Organizers for the three-day Karoondinha festival near Penn State University have canceled the July 21-23 event, telling Billboard in an exclusive interview that costs for the event spiraled out of control while ticket sales never met expectations.
Earlier Tuesday (June 27), organizers took down the festival’s website and deleted the Twitter account and began informing vendors and staff that the event was being called off.
Siblings Kaleena and Paul Rallis raised $5 million from local investors to host Karoondinha at Penn’s Cave & Wildlife Park in Centre Hall, Pennsylvania. Working with Starseed Entertainment’s Shannon McNevin, creative director Steve Gross, and talent buyer Drew Pompillio, the Rallis siblings booked Chance The Rapper, John Legend, Odesza and the Roots to headline the family-friendly festival and forecast tickets sales between 25,000 to 30,000. Despite a stacked lineup and a hefty promotional and branding budget, ticket sales never came close to meeting expectations, and earlier Tuesday, Kaleena and Paul made the decision to pull the plug on the 2017 event.
“The event as planned will not take place July 21-31, 2017,” Paul Rallis tells Billboard. “We’re looking at other options at this moment and hope we can make something happen in some way. We’re not walking away from the vision of the idea in any way, because our commitment is still to make something great happen in this area — it’s just not going to take place on the scheduled days.”
As for refunds, Paul Rallis tells Billboard, “We are looking at that next and have to have some other discussions on what that process will turn out to be.” Tickets were sold through Eventbrite, and Kaleena Rallis did confirm to Billboard that the ticketing company advanced the organizers a portion of the ticket sales, saying, “Our attorney is working through that with Eventbrite.”
Billboard reached out to Eventbrite, which provided the following statement: “We care deeply about the experience people have with Eventbrite and go to great lengths to ensure all customers are treated fairly when an event is cancelled or significantly changed. We have been in communication with the organizers of Karoondinha, which has been postponed. We will work closely with them to process refunds as quickly as possible for those interested in cancelling their orders. Details on timeframe to follow.”
The news comes after a number of high-profile festival cancellations, including Fyre Festival, which had to be shut down after the first day when attendees arrived at a woefully disorganized site. Last month, Pemberton festival in British Columbia declared bankruptcy, instructing fans who wanted a refund to apply as unsecured creditors.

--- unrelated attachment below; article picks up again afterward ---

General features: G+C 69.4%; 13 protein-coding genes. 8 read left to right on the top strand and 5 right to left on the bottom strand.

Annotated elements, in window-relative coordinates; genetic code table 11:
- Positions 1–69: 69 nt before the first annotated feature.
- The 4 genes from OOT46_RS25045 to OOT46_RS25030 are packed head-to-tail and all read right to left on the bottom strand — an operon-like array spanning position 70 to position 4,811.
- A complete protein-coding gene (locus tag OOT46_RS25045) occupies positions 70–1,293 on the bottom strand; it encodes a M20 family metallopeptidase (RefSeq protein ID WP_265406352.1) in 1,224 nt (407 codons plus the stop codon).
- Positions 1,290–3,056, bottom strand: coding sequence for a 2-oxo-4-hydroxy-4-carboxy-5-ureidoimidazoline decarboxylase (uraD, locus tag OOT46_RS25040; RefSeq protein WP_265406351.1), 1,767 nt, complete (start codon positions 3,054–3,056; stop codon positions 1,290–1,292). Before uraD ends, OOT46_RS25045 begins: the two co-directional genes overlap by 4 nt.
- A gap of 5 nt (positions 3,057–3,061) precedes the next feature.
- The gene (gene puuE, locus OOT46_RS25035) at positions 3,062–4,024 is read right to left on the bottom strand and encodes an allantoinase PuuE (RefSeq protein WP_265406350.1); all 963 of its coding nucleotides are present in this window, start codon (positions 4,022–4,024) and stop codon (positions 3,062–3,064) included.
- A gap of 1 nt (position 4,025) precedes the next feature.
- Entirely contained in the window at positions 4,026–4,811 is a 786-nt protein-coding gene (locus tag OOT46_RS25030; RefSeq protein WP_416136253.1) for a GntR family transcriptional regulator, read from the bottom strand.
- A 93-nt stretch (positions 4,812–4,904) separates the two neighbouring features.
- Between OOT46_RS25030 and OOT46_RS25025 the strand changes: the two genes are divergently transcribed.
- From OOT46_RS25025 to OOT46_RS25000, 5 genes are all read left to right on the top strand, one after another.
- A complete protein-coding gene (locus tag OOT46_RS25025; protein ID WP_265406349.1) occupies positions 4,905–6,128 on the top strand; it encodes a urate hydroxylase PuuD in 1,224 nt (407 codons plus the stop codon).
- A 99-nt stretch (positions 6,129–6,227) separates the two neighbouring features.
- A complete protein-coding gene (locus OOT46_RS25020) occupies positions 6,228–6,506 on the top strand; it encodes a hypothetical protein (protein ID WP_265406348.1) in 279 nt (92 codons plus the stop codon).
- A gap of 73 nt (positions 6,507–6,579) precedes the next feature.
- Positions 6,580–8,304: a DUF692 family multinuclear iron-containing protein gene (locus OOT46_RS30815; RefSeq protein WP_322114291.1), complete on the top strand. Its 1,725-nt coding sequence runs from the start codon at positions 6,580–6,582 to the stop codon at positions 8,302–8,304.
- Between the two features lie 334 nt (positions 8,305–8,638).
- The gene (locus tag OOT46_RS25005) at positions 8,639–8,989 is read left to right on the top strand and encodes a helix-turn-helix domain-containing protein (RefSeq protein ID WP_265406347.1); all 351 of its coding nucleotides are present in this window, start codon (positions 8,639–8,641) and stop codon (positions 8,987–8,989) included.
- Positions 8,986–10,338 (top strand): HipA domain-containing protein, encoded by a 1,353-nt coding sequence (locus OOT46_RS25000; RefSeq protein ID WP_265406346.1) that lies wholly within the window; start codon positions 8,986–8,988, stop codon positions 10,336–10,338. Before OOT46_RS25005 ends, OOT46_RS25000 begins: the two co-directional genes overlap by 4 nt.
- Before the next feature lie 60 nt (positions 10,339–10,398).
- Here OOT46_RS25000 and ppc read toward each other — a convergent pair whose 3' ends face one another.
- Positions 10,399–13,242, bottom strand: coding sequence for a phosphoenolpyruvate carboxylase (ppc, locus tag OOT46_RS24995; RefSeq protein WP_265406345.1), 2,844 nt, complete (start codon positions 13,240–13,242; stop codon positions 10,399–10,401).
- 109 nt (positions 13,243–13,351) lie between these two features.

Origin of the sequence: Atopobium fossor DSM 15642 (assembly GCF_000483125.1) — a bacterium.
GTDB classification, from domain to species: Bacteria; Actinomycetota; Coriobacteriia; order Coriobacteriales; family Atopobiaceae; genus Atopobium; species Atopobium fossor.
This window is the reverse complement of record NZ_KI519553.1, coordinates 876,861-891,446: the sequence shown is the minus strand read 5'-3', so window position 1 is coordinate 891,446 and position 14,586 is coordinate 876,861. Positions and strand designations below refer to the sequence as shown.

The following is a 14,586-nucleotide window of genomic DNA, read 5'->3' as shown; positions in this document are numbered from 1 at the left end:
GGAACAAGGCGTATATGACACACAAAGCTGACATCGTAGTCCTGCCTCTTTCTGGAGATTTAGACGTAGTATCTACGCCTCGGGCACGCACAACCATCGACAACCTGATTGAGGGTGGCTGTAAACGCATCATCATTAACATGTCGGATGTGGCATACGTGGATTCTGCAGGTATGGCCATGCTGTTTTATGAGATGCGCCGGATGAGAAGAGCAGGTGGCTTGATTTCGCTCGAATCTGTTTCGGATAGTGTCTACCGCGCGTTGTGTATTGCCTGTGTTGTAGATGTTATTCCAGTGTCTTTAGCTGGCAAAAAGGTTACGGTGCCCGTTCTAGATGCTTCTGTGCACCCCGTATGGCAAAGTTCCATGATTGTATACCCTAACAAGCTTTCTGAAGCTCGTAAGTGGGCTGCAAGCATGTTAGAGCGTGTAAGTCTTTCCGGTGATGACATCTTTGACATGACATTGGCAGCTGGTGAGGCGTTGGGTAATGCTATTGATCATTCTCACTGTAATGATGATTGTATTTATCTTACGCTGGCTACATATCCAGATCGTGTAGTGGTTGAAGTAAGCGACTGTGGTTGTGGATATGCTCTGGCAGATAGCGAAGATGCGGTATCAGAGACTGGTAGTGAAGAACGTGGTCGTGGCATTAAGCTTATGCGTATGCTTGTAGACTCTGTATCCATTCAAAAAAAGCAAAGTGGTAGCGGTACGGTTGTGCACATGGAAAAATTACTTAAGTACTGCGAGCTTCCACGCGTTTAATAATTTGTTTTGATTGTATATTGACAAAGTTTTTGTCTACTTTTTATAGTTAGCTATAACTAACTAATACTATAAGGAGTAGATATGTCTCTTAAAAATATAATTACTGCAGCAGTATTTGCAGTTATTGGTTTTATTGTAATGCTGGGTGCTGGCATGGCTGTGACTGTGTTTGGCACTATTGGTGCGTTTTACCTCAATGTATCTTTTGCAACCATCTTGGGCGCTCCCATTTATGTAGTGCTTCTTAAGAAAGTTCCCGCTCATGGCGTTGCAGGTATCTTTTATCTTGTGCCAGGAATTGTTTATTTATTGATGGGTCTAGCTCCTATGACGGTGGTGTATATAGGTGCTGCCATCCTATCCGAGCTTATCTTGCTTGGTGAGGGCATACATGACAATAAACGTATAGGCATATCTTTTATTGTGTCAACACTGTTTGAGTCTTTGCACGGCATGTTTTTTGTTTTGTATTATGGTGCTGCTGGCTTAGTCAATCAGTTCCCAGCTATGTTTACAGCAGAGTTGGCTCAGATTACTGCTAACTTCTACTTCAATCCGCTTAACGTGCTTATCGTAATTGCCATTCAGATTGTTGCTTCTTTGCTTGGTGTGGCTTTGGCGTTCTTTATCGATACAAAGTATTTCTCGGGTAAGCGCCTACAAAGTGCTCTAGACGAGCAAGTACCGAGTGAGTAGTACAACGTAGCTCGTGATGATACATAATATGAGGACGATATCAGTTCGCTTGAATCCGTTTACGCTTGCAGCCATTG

A number of talent agencies said they started to hear something was wrong with Karoondinha several weeks ago and got concerned after calls stopped getting returned. Keith Shackleford with Paradigm, who booked Odesza and Porter Robinson to play at Karoondinha, said he required the organizers to present their business plan and contacts before agreeing to sell acts to the event and required the organizers to pay the artists in advance.
“I can check every vendor the festival is using and every investor or source of money, but deposits are the best form of due diligence,” he tells Billboard.
Kaleena Rallis tells Billboard that one of the reasons the festival failed was because they spent too much on professional fees for marketing, publicity, and site preparation. “There were definitely challenges posed as a result of the fees along the way,” she tells Billboard. “It has affected how we were able to execute the experience we wanted to create.”
They also say the decision to create a multi-stage, three-day festival for 30,000 far outpaced demand and that the event should have been scaled down closer to 8,000 attendees. Not only were ticket sales way off, but sponsorship sales also never came close to expectations, despite paying their sponsorship team $15,000 a month plus commissions on anything that was sold.
“I think what we’ve learned in all of this is that the key part of putting on a successful festival is having a sustainable business model, which we obviously didn’t have going into this,” Paul Rallis says. “The way this was structured in terms of its scale and projections was not sustainable.”
Especially “for a first-year festival,” Kaleena Rallis adds. “Even for some festivals in their second or third year, it’s not sustainable. There’s an oversaturation of festivals all over the country, and it has been a hard year all around, especially for those trying to take a festival to market.”
This article originally appeared on Billboard.